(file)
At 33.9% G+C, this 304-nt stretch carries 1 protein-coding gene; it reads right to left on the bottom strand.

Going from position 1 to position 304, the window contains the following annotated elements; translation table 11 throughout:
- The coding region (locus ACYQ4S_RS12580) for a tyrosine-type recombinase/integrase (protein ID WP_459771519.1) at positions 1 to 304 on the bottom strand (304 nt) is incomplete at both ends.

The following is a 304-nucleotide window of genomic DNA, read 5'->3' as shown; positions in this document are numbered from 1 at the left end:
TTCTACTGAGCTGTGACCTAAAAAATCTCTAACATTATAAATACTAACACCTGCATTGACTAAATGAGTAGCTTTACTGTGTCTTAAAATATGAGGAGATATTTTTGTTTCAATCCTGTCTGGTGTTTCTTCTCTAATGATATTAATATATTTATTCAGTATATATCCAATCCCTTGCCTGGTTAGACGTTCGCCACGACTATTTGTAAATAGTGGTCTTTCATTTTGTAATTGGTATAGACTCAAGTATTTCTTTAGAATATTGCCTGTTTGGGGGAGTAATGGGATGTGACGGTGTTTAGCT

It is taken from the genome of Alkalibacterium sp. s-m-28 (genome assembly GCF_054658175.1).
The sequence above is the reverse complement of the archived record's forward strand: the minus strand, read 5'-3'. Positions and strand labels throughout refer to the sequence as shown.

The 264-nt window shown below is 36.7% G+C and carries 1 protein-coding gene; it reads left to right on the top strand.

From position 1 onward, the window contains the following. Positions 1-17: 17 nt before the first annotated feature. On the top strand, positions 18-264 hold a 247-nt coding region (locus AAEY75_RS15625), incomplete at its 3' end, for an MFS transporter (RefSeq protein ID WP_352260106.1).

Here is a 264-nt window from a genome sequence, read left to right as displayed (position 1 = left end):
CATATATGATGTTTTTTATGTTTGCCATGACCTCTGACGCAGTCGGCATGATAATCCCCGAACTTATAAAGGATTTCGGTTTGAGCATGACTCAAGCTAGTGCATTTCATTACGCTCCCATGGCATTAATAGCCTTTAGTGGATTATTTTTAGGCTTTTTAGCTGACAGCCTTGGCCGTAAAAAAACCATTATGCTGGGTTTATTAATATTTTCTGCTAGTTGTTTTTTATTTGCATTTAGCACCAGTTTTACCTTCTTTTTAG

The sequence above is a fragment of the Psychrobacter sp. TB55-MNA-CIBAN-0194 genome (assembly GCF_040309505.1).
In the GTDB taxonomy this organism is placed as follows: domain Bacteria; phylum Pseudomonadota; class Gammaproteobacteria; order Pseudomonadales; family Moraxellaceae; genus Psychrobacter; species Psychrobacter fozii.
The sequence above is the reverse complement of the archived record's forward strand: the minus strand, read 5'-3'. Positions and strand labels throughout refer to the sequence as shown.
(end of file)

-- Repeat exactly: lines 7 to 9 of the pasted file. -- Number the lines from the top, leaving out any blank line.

The sequence above is the reverse complement of the archived record's forward strand: the minus strand, read 5'-3'. Positions and strand labels throughout refer to the sequence as shown.

The 264-nt window shown below is 36.7% G+C and carries 1 protein-coding gene; it reads left to right on the top strand.

From position 1 onward, the window contains the following. Positions 1-17: 17 nt before the first annotated feature. On the top strand, positions 18-264 hold a 247-nt coding region (locus AAEY75_RS15625), incomplete at its 3' end, for an MFS transporter (RefSeq protein ID WP_352260106.1).